Huffines Institute - Events

Curing The Incurable?

Curing The Incurable?

Corinne Metzger, M.S.

You get a cold or a flu and you feel awful. But after a couple days or a week you get back to feeling normal again. These are the typical illnesses most people face. But there are illnesses that do not go away, that continue to impact the way someone feels and lives on a day-to-day basis, and sometimes these diseases even begin to impact other parts of that person’s body leading to more problems. A group of conditions known as inflammatory bowel disease (IBD) are diseases just like that. These conditions involve inflammation along all or parts of the gastrointestinal tract. They often develop in young adulthood and result in a life-long struggle to prevent flare-ups and manage the disease. All current treatments for IBD simply try to manage the symptoms as there is no current cure. But, unfortunately, the treatments often cause other problems like increasing one’s risk of developing serious infections.

IBD not only effects the gastrointestinal tract, but also significantly damages other parts of the body like bone. Patients with IBD have a 40% greater fracture incidence than the average population (Bernstein, Ann Intern Med, 2000). Vertebral compression fractures, fractures of the bones of the spine due to low bone mass, are present in 1 in every 5 patients with IBD (Klaus, Gut, 2002). Amazingly these rates of fractures in young adults with IBD are similar to the incidence seen in post-menopausal women, the population most commonly effected by low bone mass.

So if IBD is incurable and the current treatments can do harm while trying to do good, are there other alternatives? Researchers at Texas A&M University are exploring dietary and exercise interventions using a rodent model of chronic IBD. In one study, IBD rats were fed a soy protein diet to determine if it could mitigate the inflammatory condition and bone loss. The IBD rats with the soy protein had much healthier gut and bone outcomes and were significantly improved from the IBD rats that did not receive the diet. One factor that closely predicted the changes in osteoclasts, the bone cells that digest bone leading to bone loss, was a pro-inflammatory factor, interleukin-18 (IL-18). The soy diet benefited the IBD rats by lowering IL-18 levels and reducing osteoclast activity. IL-18 has also been shown to decrease due to exercise training indicating another potential mechanism to improve the health of patients with IBD. Other studies have shown pharmaceutical intervention of IL-18 can be beneficial to IBD, but we do not know if bone loss is prevented.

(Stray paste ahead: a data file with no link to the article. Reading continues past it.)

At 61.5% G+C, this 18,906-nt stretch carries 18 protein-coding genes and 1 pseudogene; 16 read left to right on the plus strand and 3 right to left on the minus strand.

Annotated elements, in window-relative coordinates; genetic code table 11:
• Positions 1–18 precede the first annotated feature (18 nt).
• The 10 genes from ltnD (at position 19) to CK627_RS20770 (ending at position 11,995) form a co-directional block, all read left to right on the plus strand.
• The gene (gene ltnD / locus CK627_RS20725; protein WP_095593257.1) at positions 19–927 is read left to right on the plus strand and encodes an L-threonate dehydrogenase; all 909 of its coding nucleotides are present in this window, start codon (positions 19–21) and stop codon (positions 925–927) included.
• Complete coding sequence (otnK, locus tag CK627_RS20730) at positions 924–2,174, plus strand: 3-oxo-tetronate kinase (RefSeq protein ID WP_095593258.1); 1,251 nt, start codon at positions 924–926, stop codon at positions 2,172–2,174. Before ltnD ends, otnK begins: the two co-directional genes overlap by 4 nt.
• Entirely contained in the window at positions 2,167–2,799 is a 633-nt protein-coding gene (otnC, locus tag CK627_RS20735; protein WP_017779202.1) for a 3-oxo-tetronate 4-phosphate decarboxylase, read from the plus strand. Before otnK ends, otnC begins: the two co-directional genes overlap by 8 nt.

So can we cure the incurable with diet and exercise, or perhaps other means? Only time will tell, but the research points to hope that there may be in addition to drugs, non-pharmacological ways to help control

the symptoms of chronic inflammatory conditions that do not have side-effects like making them susceptible to getting sick. In the meantime, it certainly wouldn’t hurt to tie up your running shoes and reach for an extra serving of soy milk!



1) Bernstein Bernstein CM, Blanchard JF, Leslie W, Wadja A, Yu BN. Incidence of fracture among patients with inflammatory bowel disease. Ann Intern Med. 2000; 133: 795-799.

2) Ghishan, Fayez K., and Pawel R. Kiela. "Advances in the understanding of mineral and bone metabolism in inflammatory bowel diseases." American Journal of Physiology-Gastrointestinal and Liver Physiology 300.2 (2011): G191-G201.

3) Redlich K, Smolen JS. Inflammatory bone loss: pathogenesis and therapeutic interventions. Nature Reviews Drug Discovery 11 (2012): 234-250.